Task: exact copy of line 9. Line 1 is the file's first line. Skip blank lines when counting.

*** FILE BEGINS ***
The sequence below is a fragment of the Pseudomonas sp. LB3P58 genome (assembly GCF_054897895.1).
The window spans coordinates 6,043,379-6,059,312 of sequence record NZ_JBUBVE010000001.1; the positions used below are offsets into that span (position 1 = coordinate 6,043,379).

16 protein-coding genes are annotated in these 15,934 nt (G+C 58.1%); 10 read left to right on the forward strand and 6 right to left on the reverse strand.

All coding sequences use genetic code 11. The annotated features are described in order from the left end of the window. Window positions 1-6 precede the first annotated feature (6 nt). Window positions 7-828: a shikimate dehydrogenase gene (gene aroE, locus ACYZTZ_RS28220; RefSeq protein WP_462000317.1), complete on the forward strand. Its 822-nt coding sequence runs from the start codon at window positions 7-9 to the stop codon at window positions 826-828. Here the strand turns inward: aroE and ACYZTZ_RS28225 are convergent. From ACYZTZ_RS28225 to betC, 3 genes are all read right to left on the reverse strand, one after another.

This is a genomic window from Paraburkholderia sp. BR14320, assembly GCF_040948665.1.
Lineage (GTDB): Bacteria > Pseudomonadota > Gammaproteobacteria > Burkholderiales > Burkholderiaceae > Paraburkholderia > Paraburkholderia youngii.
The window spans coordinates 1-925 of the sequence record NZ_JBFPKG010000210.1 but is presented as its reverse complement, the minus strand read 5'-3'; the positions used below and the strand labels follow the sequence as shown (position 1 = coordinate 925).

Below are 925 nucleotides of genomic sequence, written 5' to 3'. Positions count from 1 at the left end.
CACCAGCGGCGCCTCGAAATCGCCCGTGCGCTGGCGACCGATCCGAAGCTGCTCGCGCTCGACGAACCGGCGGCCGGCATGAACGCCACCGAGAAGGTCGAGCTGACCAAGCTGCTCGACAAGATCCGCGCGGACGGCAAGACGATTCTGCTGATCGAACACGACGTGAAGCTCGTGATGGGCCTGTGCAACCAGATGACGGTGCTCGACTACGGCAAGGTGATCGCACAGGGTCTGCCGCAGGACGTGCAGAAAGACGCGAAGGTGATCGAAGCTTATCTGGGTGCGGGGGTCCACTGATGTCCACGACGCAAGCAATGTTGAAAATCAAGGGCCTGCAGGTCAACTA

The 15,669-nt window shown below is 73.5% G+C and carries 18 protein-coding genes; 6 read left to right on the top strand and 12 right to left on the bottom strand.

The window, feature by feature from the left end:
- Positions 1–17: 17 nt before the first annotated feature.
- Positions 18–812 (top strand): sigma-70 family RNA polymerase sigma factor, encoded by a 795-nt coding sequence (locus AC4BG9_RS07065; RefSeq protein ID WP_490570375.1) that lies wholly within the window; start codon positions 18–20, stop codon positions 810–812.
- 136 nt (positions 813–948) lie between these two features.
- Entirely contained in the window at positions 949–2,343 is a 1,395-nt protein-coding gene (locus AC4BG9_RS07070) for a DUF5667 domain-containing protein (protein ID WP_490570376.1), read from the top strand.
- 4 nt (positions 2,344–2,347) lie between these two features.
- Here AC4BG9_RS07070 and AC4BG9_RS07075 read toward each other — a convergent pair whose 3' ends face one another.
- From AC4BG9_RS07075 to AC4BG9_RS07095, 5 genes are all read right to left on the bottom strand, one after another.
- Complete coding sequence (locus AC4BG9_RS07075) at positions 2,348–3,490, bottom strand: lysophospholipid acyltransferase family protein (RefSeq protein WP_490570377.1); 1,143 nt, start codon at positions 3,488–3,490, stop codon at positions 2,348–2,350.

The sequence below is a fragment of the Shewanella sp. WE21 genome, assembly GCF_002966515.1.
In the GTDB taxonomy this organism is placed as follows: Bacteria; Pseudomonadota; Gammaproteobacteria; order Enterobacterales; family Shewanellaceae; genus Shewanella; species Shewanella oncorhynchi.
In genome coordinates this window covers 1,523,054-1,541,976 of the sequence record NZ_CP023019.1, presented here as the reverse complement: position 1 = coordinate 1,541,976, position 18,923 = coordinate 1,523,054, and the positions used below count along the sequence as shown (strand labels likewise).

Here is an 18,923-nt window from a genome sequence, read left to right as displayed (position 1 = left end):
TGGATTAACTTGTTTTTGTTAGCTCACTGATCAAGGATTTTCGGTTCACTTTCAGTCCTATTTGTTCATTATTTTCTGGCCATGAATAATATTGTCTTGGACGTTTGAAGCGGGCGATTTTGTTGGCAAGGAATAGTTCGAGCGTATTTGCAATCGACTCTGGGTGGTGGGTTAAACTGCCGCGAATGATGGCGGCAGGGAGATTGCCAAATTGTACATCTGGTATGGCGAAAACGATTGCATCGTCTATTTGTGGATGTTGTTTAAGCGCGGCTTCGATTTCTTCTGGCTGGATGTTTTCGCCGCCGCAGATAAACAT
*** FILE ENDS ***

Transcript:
CACCAGCGGCGCCTCGAAATCGCCCGTGCGCTGGCGACCGATCCGAAGCTGCTCGCGCTCGACGAACCGGCGGCCGGCATGAACGCCACCGAGAAGGTCGAGCTGACCAAGCTGCTCGACAAGATCCGCGCGGACGGCAAGACGATTCTGCTGATCGAACACGACGTGAAGCTCGTGATGGGCCTGTGCAACCAGATGACGGTGCTCGACTACGGCAAGGTGATCGCACAGGGTCTGCCGCAGGACGTGCAGAAAGACGCGAAGGTGATCGAAGCTTATCTGGGTGCGGGGGTCCACTGATGTCCACGACGCAAGCAATGTTGAAAATCAAGGGCCTGCAGGTCAACTA